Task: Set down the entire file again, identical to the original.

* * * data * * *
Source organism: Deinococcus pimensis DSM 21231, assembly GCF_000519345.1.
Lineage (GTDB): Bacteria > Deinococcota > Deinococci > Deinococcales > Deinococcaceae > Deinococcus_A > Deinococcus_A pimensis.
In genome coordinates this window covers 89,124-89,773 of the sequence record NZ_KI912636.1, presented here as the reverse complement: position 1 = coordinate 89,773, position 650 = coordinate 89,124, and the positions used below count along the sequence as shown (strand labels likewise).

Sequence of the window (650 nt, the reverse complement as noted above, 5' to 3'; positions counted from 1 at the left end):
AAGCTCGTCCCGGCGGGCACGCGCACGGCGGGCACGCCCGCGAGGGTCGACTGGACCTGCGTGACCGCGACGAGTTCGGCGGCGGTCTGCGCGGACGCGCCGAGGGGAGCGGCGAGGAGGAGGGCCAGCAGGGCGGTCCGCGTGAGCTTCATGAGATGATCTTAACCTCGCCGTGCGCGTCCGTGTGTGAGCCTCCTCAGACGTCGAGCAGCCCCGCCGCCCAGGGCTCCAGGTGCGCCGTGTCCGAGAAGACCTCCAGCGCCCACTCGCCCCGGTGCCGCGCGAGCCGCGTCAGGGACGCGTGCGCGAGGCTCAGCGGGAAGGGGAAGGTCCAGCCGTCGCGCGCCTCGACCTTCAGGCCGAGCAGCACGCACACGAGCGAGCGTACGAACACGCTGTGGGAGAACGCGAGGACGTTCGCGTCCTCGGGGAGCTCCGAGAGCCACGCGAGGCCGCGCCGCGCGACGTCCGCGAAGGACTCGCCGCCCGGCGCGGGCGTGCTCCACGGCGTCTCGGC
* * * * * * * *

Source organism: Deinococcus pimensis DSM 21231, assembly GCF_000519345.1.
Lineage (GTDB): Bacteria > Deinococcota > Deinococci > Deinococcales > Deinococcaceae > Deinococcus_A > Deinococcus_A pimensis.
In genome coordinates this window covers 89,124-89,773 of the sequence record NZ_KI912636.1, presented here as the reverse complement: position 1 = coordinate 89,773, position 650 = coordinate 89,124, and the positions used below count along the sequence as shown (strand labels likewise).

Sequence of the window (650 nt, the reverse complement as noted above, 5' to 3'; positions counted from 1 at the left end):
AAGCTCGTCCCGGCGGGCACGCGCACGGCGGGCACGCCCGCGAGGGTCGACTGGACCTGCGTGACCGCGACGAGTTCGGCGGCGGTCTGCGCGGACGCGCCGAGGGGAGCGGCGAGGAGGAGGGCCAGCAGGGCGGTCCGCGTGAGCTTCATGAGATGATCTTAACCTCGCCGTGCGCGTCCGTGTGTGAGCCTCCTCAGACGTCGAGCAGCCCCGCCGCCCAGGGCTCCAGGTGCGCCGTGTCCGAGAAGACCTCCAGCGCCCACTCGCCCCGGTGCCGCGCGAGCCGCGTCAGGGACGCGTGCGCGAGGCTCAGCGGGAAGGGGAAGGTCCAGCCGTCGCGCGCCTCGACCTTCAGGCCGAGCAGCACGCACACGAGCGAGCGTACGAACACGCTGTGGGAGAACGCGAGGACGTTCGCGTCCTCGGGGAGCTCCGAGAGCCACGCGAGGCCGCGCCGCGCGACGTCCGCGAAGGACTCGCCGCCCGGCGCGGGCGTGCTCCACGGCGTCTCGGC